What design details you are unsure about (e.g. menu items, visual appearance, functions…)

I am not sure about the voice messages/commands like we need to evaluate our messages based on voice quality, rhythm, speed, pitch etc

Who would you like to evaluate the prototype: expert or users

In our study we are only considering users, first we have planned to do evaluation with actual user (to make them blind temporarily) by using paper prototype along scripted voice messages (scripted audio).

After that we will do our final evaluation with actual blind user and it could be available and participate before our final evaluation but it depends on his availability.

Do you need qualitative or quantitative data, or perhaps both? Later in class we’ll collect some data and do the analysis.

We required both qualitative and quantitative data to evaluate our first prototype.

Selection of suitable color scheme, menu items etc

About color scheme and design we are not putting much effort on these, we are focusing on audio interfaces and how can we provide ease of use to blind people. We have documented all the possible functionality and scenarios (in our previous group post) those will be addressed in this application.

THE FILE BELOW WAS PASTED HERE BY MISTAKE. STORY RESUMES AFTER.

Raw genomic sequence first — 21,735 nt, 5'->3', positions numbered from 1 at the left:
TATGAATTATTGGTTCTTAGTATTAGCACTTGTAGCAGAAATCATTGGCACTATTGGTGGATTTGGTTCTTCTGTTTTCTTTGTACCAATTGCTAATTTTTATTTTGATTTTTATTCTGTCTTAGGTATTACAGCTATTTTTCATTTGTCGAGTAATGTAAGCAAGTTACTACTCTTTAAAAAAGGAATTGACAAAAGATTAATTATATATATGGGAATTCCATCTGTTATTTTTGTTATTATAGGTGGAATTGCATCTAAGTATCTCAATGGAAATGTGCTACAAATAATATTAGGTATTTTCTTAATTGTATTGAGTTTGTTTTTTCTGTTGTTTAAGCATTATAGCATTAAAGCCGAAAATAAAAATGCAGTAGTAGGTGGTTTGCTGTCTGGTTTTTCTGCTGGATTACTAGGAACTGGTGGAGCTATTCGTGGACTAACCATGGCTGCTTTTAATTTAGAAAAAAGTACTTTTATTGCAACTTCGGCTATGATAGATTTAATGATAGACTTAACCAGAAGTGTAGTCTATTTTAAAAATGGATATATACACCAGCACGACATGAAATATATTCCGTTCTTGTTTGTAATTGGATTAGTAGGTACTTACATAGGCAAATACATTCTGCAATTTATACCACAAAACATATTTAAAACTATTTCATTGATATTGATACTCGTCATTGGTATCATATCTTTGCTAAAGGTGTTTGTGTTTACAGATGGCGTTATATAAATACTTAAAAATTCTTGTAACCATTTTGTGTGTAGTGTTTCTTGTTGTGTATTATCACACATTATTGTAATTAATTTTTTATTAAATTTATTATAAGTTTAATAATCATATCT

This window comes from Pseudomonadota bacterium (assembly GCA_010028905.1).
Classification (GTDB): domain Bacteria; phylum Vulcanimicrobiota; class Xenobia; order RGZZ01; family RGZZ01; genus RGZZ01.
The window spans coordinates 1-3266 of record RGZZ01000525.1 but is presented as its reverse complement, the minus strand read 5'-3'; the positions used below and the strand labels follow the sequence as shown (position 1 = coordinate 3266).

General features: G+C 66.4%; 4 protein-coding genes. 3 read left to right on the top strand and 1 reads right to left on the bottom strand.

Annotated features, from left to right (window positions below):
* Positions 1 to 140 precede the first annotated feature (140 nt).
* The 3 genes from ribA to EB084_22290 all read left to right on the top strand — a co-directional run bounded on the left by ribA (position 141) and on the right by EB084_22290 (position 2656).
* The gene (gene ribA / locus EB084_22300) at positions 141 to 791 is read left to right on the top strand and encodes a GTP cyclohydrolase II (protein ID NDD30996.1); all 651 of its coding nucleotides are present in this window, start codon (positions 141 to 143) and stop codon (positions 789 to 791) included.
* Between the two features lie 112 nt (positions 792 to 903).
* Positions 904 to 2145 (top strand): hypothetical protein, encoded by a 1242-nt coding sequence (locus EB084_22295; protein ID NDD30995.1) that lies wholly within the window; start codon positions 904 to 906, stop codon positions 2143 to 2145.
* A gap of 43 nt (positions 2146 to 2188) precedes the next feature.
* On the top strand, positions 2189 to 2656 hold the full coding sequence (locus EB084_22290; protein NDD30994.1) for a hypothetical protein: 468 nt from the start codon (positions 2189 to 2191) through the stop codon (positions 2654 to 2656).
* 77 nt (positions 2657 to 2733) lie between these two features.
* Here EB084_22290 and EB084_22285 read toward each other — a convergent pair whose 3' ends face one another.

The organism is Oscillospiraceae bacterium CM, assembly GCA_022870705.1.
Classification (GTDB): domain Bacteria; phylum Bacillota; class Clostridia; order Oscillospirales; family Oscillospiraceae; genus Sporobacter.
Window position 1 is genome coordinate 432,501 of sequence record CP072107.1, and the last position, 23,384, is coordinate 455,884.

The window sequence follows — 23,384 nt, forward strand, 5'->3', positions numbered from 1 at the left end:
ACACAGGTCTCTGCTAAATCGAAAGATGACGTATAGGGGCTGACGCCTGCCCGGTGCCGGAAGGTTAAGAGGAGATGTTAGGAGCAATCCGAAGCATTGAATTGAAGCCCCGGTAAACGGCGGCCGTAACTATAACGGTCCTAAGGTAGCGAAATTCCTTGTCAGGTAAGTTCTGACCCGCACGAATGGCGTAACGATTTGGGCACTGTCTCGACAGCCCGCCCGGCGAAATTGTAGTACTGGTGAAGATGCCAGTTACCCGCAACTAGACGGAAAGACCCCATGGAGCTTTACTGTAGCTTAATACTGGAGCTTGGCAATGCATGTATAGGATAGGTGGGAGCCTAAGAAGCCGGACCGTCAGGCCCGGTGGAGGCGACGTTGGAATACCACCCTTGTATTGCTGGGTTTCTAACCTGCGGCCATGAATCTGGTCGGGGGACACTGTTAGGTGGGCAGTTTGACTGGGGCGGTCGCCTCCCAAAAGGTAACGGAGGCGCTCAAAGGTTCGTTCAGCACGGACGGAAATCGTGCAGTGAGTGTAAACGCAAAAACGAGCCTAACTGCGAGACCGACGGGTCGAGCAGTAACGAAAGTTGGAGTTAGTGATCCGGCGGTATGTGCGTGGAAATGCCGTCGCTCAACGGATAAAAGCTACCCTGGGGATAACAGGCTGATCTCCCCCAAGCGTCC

Karapanos, Evangelos, and Jean-Bernard Martens. 2008. “The Quantitative Side of the Repertory Grid Technique: Some Concerns.” UXEM Workshop in CHI’08, April 6th, 2008.

Hassenzahl, Marc, and Rainer Wessler. 2000. “Capturing Design Space From a User Perspective: The Repertory Grid Technique Revisited.” International Journal of Human-Computer Interaction 12 (3): 441–59. doi:10.1207/S15327590IJHC1203&4_13.

Bech-Larsen, Tino, and Niels Asger Nielsen. 1999. “A Comparison of Five Elicitation Techniques for Elicitation of Attributes of Low Involvement Products.” Journal of Economic Psychology 20 (3): 315–41. doi:10.1016/S0167-4870(99)00011-2.



Methods for Evaluating Early Prototypes


Object based techniques help to understand how people come to think, feel, and know about their lives. Object-based technique categories in three main parts:

Photo Elicitation

Participants respond to a set of images, discuss images and on those responses we try to understand what they are thinking, feeling and see in them, after analysis we apply those interpretations & knowledge in our own project.